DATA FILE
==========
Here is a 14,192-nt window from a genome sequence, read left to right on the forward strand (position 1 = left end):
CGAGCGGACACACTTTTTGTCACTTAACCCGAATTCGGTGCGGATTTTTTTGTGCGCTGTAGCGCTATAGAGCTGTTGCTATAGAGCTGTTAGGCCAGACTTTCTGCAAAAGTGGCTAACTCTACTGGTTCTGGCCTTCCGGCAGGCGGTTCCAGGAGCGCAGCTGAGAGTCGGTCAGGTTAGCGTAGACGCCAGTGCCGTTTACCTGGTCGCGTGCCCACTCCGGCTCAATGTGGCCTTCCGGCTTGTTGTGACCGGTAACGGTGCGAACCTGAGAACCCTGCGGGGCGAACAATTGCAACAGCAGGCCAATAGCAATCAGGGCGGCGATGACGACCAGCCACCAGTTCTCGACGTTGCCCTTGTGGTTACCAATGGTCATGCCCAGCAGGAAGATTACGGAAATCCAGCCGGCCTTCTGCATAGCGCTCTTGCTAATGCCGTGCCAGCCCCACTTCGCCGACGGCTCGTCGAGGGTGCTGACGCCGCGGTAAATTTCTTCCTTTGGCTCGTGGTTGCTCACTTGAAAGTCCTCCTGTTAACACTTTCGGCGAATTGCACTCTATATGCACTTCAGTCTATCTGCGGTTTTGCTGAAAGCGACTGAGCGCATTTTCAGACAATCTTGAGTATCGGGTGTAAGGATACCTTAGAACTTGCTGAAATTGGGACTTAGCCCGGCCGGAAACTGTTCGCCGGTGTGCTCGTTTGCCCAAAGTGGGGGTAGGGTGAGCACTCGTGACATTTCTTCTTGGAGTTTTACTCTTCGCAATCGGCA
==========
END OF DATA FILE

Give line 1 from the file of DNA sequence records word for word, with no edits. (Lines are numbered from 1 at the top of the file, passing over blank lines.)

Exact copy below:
Here is a 14,192-nt window from a genome sequence, read left to right on the forward strand (position 1 = left end):